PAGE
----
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Walking Taylor Creek Canyon

Walking Taylor Creek Canyon
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Submitted by Kathie Weibel, Rainier Beach Community Club

Deadhorse Canyon, a relatively unknown park in southeast Seattle, was one of the
”stairways” chosen for Seattle’s first stairway walk. The first stairway walk of many, we hope. On February 9th, walkers from all over the area explored Deadhorse Canyon guided by Mary Magenta, the walking ambassador for “Feet First” the group that sponsored the walk and Darrell Dobson from Friends of Deadhorse Canyon. The Deadhorse Canyon trail is a beautiful half mile loop following Taylor Creek through a wooded ravine. It is the home of many species of native plants including Douglas fir, western red cedar and other trees as well as salmon berry, snow berry, Oregon grape and red elderberry just to mention a few.

Taylor Creek is named after the original owners of the property who logged the lumber at least twice since the turn of the century. The lumber mill was at the foot of the hill where Taylor Creek meets Lake Washington. Legend has it that the name “Deadhorse Canyon” is a lumbering term. In the old days horses were used to drag the fallen trees from where they were downed to the mill. Depending upon how a tree fell and the slope of the hill it was either easy or difficult for the horse to drag the trees. Those canyons where the slope made it nearly impossible for a horse to drag the trees were called “dead horse canyons”. A less imaginative explanation for the name is that after the lumbering ended the area was allowed to go back to nature but the Taylors continued to let their horses roam the property. One day children playing found a dead horse on the property and the name “Deadhorse Canyon” stuck to this day.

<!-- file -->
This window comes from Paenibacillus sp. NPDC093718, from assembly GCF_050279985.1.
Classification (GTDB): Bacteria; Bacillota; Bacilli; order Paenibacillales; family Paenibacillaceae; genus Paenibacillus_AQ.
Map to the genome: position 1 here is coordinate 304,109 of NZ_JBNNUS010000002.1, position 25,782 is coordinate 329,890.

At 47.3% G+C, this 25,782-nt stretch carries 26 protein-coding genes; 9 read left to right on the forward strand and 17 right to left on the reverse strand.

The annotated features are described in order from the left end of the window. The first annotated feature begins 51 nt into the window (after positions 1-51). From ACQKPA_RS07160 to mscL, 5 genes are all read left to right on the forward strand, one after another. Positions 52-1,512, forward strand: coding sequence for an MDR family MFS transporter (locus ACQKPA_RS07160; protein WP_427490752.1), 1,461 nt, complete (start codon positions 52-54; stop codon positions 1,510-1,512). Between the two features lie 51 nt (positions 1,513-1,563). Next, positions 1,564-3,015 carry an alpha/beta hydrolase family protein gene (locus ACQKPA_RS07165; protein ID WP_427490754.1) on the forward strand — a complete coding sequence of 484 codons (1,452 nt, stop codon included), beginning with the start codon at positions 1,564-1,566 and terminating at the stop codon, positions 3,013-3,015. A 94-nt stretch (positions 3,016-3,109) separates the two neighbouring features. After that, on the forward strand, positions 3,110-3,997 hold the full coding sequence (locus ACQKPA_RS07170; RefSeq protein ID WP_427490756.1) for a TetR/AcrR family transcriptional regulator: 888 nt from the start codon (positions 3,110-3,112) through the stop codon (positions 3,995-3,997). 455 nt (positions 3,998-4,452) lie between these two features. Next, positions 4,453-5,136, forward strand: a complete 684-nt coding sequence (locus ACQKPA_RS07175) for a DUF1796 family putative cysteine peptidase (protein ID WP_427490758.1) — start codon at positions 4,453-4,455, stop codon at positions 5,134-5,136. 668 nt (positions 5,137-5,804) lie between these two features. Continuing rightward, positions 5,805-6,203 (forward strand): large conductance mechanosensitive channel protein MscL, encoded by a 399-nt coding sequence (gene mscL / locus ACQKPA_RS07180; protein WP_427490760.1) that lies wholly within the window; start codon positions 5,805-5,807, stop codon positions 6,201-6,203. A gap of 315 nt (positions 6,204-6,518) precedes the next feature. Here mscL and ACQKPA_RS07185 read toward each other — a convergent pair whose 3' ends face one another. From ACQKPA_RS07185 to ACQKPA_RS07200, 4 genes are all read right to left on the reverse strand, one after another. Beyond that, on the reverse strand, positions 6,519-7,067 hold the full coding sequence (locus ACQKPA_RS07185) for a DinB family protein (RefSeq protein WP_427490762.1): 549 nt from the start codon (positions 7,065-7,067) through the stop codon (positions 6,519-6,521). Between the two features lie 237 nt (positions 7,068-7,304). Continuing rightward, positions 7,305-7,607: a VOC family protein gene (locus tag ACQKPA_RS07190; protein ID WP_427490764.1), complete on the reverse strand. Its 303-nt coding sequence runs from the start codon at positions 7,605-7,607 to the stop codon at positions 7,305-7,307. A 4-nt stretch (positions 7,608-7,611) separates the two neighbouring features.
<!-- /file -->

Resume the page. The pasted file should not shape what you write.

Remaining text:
In the past Taylor Creek was a spawning place for salmon. Over the last few years volunteers have restored the Deadhorse Canyon habitat by pulling out blackberries and ivy and planting native shrubs. The City of Seattle has replaced aging culverts and sewage lines and now plans to replace the one culvert that prevents salmon from moving up the Creek. The City also is in the process of daylighting the Creek into Lake Washington to make it passable for salmon.

Deadhorse Canyon located in Lakeridge on 68th just off Rainier Ave S. is open to the public during regular park hours. Friends of Deadhorse Canyon welcome volunteers on the third Saturday of every month, except August and December, 8rom 9:30-1:00 PM to help restore the canyon. Rainier Beach Community Club meets the 2nd Wednesday of each month from 6:30 to 8:00 at the VFW building at Pilgrim and 61st.

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